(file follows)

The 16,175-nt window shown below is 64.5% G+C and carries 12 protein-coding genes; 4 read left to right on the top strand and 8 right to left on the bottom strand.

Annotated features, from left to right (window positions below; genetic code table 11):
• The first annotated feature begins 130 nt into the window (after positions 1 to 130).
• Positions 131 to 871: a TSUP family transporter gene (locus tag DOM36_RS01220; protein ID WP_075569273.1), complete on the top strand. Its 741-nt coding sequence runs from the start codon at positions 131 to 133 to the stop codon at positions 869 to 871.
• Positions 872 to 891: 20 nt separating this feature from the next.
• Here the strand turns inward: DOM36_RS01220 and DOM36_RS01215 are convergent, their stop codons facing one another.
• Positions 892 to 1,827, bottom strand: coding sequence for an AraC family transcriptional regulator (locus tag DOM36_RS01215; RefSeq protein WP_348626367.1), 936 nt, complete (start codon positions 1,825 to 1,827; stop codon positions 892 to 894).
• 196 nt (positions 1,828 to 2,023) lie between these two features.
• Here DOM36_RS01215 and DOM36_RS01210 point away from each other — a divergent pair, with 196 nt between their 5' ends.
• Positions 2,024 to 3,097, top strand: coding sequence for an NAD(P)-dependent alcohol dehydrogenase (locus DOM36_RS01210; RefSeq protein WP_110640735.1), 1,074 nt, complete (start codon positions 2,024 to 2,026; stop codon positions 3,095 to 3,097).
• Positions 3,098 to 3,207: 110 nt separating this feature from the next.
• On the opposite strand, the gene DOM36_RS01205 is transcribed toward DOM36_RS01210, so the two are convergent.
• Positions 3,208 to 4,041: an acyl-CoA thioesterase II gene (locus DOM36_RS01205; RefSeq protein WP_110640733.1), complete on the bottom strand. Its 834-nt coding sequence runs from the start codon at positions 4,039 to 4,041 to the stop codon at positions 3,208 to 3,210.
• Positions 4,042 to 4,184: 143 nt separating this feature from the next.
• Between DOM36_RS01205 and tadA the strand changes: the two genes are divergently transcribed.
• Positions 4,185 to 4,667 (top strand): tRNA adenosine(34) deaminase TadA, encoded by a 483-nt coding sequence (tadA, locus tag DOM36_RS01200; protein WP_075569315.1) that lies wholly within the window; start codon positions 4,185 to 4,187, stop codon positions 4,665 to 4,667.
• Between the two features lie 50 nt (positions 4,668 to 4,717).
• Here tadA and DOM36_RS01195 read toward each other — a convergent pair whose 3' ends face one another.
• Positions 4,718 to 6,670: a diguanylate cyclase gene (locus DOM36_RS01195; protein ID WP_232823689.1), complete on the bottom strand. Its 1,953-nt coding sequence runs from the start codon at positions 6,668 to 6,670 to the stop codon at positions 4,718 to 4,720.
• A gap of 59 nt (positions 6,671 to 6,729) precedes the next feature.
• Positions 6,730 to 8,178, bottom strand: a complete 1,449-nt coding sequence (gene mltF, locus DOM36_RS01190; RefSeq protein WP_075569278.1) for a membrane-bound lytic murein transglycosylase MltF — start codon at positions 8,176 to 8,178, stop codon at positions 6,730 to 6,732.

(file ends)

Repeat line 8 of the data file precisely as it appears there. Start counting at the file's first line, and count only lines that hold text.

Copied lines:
• 196 nt (positions 1,828 to 2,023) lie between these two features.